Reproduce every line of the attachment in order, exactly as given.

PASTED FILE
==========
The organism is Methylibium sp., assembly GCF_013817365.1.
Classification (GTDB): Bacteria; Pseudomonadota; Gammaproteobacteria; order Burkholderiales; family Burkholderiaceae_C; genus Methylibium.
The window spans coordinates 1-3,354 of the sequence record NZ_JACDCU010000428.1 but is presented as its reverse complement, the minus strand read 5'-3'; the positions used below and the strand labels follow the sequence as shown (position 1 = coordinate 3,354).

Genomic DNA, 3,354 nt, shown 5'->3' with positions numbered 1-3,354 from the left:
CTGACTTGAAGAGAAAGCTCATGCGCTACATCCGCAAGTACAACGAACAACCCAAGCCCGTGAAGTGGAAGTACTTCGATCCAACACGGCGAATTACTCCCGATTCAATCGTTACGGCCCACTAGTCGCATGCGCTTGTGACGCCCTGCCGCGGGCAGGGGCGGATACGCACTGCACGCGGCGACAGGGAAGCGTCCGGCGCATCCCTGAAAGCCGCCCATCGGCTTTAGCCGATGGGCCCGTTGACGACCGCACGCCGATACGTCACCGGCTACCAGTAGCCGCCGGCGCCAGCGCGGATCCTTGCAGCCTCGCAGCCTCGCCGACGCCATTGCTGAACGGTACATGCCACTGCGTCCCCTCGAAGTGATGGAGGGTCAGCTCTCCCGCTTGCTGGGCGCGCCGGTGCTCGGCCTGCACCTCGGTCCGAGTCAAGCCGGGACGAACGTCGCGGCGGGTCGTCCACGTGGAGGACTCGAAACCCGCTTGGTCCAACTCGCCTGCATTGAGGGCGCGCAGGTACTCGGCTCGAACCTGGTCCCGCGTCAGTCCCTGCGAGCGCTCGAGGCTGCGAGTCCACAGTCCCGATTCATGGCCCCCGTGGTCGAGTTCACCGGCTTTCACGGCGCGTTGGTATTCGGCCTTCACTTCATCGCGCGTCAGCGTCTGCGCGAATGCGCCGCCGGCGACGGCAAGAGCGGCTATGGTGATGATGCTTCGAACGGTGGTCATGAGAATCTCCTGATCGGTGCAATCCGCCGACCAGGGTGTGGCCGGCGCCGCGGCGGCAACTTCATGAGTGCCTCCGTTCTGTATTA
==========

The organism is Methylibium sp., assembly GCF_013817365.1.
Classification (GTDB): Bacteria; Pseudomonadota; Gammaproteobacteria; order Burkholderiales; family Burkholderiaceae_C; genus Methylibium.
The window spans coordinates 1-3,354 of the sequence record NZ_JACDCU010000428.1 but is presented as its reverse complement, the minus strand read 5'-3'; the positions used below and the strand labels follow the sequence as shown (position 1 = coordinate 3,354).

Genomic DNA, 3,354 nt, shown 5'->3' with positions numbered 1-3,354 from the left:
CTGACTTGAAGAGAAAGCTCATGCGCTACATCCGCAAGTACAACGAACAACCCAAGCCCGTGAAGTGGAAGTACTTCGATCCAACACGGCGAATTACTCCCGATTCAATCGTTACGGCCCACTAGTCGCATGCGCTTGTGACGCCCTGCCGCGGGCAGGGGCGGATACGCACTGCACGCGGCGACAGGGAAGCGTCCGGCGCATCCCTGAAAGCCGCCCATCGGCTTTAGCCGATGGGCCCGTTGACGACCGCACGCCGATACGTCACCGGCTACCAGTAGCCGCCGGCGCCAGCGCGGATCCTTGCAGCCTCGCAGCCTCGCCGACGCCATTGCTGAACGGTACATGCCACTGCGTCCCCTCGAAGTGATGGAGGGTCAGCTCTCCCGCTTGCTGGGCGCGCCGGTGCTCGGCCTGCACCTCGGTCCGAGTCAAGCCGGGACGAACGTCGCGGCGGGTCGTCCACGTGGAGGACTCGAAACCCGCTTGGTCCAACTCGCCTGCATTGAGGGCGCGCAGGTACTCGGCTCGAACCTGGTCCCGCGTCAGTCCCTGCGAGCGCTCGAGGCTGCGAGTCCACAGTCCCGATTCATGGCCCCCGTGGTCGAGTTCACCGGCTTTCACGGCGCGTTGGTATTCGGCCTTCACTTCATCGCGCGTCAGCGTCTGCGCGAATGCGCCGCCGGCGACGGCAAGAGCGGCTATGGTGATGATGCTTCGAACGGTGGTCATGAGAATCTCCTGATCGGTGCAATCCGCCGACCAGGGTGTGGCCGGCGCCGCGGCGGCAACTTCATGAGTGCCTCCGTTCTGTATTA